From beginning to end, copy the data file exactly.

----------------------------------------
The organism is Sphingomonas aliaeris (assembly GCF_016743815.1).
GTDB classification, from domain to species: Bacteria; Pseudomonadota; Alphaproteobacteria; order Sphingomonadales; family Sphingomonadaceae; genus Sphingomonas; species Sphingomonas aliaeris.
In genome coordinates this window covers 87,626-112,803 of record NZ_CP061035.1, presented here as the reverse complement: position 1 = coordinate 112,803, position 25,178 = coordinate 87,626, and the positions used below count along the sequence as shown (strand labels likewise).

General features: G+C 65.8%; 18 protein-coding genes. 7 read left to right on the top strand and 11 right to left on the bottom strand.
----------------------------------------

The organism is Sphingomonas aliaeris (assembly GCF_016743815.1).
GTDB classification, from domain to species: Bacteria; Pseudomonadota; Alphaproteobacteria; order Sphingomonadales; family Sphingomonadaceae; genus Sphingomonas; species Sphingomonas aliaeris.
In genome coordinates this window covers 87,626-112,803 of record NZ_CP061035.1, presented here as the reverse complement: position 1 = coordinate 112,803, position 25,178 = coordinate 87,626, and the positions used below count along the sequence as shown (strand labels likewise).

General features: G+C 65.8%; 18 protein-coding genes. 7 read left to right on the top strand and 11 right to left on the bottom strand.